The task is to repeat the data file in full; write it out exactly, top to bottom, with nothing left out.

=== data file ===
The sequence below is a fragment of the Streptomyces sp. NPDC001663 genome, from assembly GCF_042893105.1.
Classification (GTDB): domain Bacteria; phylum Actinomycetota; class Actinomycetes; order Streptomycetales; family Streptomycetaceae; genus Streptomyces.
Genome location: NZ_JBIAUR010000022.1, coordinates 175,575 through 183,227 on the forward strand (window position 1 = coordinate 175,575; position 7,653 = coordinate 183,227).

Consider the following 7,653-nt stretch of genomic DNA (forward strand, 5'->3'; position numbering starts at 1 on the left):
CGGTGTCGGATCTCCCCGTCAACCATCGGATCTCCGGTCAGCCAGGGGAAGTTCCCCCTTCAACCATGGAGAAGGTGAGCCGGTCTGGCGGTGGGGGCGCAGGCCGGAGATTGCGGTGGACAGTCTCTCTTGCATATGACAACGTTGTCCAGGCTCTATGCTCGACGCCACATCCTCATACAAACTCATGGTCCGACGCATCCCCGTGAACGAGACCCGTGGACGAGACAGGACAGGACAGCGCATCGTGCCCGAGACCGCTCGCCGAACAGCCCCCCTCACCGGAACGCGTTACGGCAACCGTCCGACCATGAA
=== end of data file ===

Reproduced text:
The sequence below is a fragment of the Streptomyces sp. NPDC001663 genome, from assembly GCF_042893105.1.
Classification (GTDB): domain Bacteria; phylum Actinomycetota; class Actinomycetes; order Streptomycetales; family Streptomycetaceae; genus Streptomyces.
Genome location: NZ_JBIAUR010000022.1, coordinates 175,575 through 183,227 on the forward strand (window position 1 = coordinate 175,575; position 7,653 = coordinate 183,227).

Consider the following 7,653-nt stretch of genomic DNA (forward strand, 5'->3'; position numbering starts at 1 on the left):
CGGTGTCGGATCTCCCCGTCAACCATCGGATCTCCGGTCAGCCAGGGGAAGTTCCCCCTTCAACCATGGAGAAGGTGAGCCGGTCTGGCGGTGGGGGCGCAGGCCGGAGATTGCGGTGGACAGTCTCTCTTGCATATGACAACGTTGTCCAGGCTCTATGCTCGACGCCACATCCTCATACAAACTCATGGTCCGACGCATCCCCGTGAACGAGACCCGTGGACGAGACAGGACAGGACAGCGCATCGTGCCCGAGACCGCTCGCCGAACAGCCCCCCTCACCGGAACGCGTTACGGCAACCGTCCGACCATGAA